Good to Great Doesn’t Apply to Pharma P.R.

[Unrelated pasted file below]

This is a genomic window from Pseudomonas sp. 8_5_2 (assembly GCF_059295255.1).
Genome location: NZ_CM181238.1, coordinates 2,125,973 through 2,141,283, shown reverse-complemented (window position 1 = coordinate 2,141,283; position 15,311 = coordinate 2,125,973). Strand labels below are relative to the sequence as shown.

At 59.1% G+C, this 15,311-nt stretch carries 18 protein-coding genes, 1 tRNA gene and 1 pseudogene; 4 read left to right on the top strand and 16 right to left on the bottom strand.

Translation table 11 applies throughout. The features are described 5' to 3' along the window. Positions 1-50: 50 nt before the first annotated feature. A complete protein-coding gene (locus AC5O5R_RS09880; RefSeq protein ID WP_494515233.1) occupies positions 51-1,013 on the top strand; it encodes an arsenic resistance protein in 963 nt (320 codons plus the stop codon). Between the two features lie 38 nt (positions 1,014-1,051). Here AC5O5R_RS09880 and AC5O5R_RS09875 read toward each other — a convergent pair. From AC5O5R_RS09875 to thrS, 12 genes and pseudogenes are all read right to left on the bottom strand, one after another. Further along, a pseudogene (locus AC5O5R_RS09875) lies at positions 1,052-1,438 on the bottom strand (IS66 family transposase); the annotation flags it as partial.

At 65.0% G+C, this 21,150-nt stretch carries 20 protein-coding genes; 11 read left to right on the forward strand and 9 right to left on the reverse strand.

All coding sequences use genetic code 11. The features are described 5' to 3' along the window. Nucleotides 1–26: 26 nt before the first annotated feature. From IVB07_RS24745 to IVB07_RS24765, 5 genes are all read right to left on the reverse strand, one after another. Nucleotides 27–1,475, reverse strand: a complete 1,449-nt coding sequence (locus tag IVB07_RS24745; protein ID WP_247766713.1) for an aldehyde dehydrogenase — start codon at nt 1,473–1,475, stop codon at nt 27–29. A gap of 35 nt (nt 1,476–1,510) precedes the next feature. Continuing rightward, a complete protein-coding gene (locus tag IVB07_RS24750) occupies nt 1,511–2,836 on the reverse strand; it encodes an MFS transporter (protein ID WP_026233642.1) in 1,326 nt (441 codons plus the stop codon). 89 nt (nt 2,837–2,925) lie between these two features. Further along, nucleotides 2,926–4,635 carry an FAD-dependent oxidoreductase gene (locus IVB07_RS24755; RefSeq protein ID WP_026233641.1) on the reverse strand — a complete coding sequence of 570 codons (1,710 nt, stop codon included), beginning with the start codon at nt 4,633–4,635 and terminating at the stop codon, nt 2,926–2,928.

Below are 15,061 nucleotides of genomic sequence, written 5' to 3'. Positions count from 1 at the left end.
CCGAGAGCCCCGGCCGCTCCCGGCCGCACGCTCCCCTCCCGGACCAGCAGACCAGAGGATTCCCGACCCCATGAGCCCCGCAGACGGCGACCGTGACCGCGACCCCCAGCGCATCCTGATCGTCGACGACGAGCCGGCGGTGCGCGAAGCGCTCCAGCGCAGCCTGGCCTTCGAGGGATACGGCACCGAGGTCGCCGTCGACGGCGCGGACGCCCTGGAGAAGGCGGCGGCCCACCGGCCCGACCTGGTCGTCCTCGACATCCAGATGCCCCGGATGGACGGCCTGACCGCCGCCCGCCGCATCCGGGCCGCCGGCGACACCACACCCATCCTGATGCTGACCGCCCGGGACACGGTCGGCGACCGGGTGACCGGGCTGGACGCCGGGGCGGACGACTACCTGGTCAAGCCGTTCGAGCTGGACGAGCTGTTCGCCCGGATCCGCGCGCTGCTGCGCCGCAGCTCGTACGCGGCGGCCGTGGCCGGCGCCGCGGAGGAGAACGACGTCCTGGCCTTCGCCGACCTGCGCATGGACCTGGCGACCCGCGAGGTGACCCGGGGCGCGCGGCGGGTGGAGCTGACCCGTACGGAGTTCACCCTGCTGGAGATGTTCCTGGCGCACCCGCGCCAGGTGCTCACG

The Leadership Sphere blog just reviewed the classic business book "Good to Great," with some insights on leaders and one pharma industry leader in particular.  The best leaders combine personal humility with intense professional will and resolve.  Read the entire post, excerpted below: They set up successors for success, make sure that those who follow them are poised to continue a successful path or to exceed the expectations that result from that success, and they are compellingly modest. In contrast to the very I-centric style of some other leaders, Level 5 leaders do not typically talk about themselves, preferring to direct attention to other individuals, or to the results of the company as a whole. They don't aspire to be larger-than-life heroes, or to be placed on a pedestal. They are seemingly ordinary people quietly producing extraordinary results When George Cain became CEO of Abbott Laboratories, the company occupied a lowly space in the pharmaceutical industry. Cain didn't have an inspiring personality to galvanize the company, but he did have a steadfast intolerance for mediocrity; good was simply not good enough. He destroyed the company's most glaring causes of its mediocrity - nepotism - by rebuilding the board and executive teams with the best people available, not just those who had family connections or had been with the company longest. Pharmaceutical Executive Editor Patrick Clinton wrote about the changing of the guard and the company's current CEO's objectives a while ago.   One question I have for Abbott Labs' public relations team.  Why are you so unresponsive to inquiries from the industry trade press?  Ditto for BMS.  I don't mean to single out these two companies, because it's true for many pharma companies in general. At a time when pharma companies and the industry are in need of inspiring stories, the biggest hurdle that many of us journalists have to clear is often the corporate P.R. department. Maybe it's time to change this approach.  -AMS